], he delved into his unconscious: - and it goes like this. I would never want to belong to any club that would have someone like me for a member. That's the key joke of my adult life, in terms of my relationships with women.
A.) fads and intellectual pomposity, his introspective neuroses and pessimism, his requisite jokes and psychosexual frustration about sex, numerous put-downs of his own appearance and personality, and distorted memories of his childhood.
The film's more sensitive and realistic (still-comical) yet serious-minded tone about an intimate and emotional relationship appealed to all film-goers, not just Woody Allen cultists.
Goodbar (1977), was a radical departure from this film, in which she took on the role of a promiscuous Catholic girl who ended up murdered - the victim of the singles bar scene.
The major theme of the film is that there are severe limitations in life (death and loss are the two most prevalent), but that art forms (such as the printed word, films, and plays) have the power to reshape reality and provide some measure of control, thereby compensating for life's limitations.
[It was only the second time in Academy history, up to that time, that one person was simultaneously nominated for three Oscars, Best Actor, Best Director, and Best Original Screenplay - Orson Welles had received a previous similar honor for Citizen Kane (1941).] The film influenced fashion designers (with the masculine, androgynous "Annie Hall" look) and made Diane Keaton a new leading lady. [Note: A reference to a film in which Diane Keaton played the role of Michael Corleone's (Al Pacino) wife.] Annie: You're gonna have to learn to deal with it.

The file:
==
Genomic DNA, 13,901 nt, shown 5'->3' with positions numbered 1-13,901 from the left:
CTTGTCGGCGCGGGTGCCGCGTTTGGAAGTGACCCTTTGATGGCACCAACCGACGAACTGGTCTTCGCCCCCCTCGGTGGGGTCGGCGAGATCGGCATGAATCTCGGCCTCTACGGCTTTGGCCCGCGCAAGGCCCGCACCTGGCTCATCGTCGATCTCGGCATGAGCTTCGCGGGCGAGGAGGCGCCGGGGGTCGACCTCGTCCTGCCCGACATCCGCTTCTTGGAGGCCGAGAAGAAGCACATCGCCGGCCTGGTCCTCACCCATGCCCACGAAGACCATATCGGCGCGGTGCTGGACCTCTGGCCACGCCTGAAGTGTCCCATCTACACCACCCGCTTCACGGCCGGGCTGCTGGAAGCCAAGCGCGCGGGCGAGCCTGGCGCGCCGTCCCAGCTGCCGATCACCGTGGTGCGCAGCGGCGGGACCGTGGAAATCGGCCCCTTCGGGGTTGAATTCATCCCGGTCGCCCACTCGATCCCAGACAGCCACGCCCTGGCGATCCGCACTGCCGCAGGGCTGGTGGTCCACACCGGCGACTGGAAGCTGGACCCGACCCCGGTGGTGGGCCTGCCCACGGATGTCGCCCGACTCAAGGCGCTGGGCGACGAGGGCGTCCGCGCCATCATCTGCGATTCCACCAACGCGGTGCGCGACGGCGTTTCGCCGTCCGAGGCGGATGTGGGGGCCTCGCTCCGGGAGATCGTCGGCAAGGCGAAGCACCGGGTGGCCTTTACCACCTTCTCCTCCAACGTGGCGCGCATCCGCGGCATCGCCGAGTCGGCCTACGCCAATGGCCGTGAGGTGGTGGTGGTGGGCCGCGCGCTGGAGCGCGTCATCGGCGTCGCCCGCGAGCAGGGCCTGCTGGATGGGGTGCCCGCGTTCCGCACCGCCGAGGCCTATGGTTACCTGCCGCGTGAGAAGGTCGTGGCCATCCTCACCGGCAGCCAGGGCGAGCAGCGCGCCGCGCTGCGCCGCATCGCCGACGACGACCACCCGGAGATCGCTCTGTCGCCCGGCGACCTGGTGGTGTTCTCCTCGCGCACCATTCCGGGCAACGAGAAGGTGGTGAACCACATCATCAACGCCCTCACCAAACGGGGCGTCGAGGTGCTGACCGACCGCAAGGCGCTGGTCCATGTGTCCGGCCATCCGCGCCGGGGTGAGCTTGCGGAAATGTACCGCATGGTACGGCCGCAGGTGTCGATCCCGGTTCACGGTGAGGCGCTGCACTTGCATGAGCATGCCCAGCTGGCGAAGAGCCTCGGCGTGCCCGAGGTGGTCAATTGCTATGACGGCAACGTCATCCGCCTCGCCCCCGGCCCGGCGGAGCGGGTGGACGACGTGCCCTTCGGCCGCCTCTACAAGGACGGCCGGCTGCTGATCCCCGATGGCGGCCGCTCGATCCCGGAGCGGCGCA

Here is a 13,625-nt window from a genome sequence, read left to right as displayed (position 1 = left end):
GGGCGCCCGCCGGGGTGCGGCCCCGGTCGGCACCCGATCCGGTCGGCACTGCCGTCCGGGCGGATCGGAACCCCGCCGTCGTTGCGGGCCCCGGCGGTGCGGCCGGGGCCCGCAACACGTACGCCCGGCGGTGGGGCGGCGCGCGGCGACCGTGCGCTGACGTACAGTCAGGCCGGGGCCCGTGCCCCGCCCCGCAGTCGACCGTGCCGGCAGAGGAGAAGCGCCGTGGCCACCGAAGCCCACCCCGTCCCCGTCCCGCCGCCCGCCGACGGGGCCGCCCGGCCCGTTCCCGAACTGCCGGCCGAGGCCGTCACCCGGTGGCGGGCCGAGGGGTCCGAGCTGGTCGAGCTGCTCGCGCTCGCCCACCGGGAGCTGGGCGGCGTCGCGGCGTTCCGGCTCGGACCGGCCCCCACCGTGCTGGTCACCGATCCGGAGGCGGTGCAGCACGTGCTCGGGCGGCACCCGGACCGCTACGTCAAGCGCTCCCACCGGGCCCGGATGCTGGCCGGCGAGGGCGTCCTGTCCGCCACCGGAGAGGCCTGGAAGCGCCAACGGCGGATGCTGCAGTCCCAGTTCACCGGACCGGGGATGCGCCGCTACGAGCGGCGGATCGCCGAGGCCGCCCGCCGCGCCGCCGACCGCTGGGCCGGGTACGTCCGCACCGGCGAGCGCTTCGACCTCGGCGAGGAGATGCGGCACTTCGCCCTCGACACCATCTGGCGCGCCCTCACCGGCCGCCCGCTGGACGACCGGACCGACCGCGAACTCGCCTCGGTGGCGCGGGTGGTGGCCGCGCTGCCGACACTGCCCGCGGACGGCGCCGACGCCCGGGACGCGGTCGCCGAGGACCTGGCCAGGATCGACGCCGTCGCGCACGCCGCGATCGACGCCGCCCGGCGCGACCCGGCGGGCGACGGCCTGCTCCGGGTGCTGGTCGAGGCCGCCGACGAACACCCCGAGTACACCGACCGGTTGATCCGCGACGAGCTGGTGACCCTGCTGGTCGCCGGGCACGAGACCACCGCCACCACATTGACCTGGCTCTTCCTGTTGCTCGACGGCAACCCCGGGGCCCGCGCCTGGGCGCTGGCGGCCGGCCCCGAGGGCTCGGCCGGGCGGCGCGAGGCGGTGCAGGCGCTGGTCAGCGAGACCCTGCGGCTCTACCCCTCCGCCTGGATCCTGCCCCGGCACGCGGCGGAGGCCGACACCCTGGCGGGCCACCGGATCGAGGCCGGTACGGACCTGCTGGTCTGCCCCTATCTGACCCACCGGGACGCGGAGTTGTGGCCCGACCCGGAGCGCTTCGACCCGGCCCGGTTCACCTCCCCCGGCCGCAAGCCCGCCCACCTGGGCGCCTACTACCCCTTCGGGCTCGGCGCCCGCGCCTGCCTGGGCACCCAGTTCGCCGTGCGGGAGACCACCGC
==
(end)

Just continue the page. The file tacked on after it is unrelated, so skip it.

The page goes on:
[The "look" was a mis-matched, eclectic conglomeration of men's costuming: 30's style baggy light brown chino pants, an oversized man's white shirt, a dark grey, wide necktie with shiny polka-dot spots, a black waistcoat vest, and a floppy bowler hat.
And Woody Allen played a similar role as mentor to Diane Keaton (about New York life, politics, philosophy, and books), as did best friend Tony Roberts to Allen.] Allen's previous films might be characterized as a series of irreverent comic sketches with frequent instances of absurdist humor and slapstick.
In contrast, this urban dramatic comedy, his best-loved work, marked a major transition.
It defeated the science-fiction blockbuster Star Wars (1977) for Best Picture.
It was the first comedy since Tom Jones (1963) to take the Best Picture Oscar - and before that Frank Capra's It Happened One Night (1934).
Allen's own black comedy Deconstructing Harry (1997) twenty years later has been considered the 'dark' side of this film.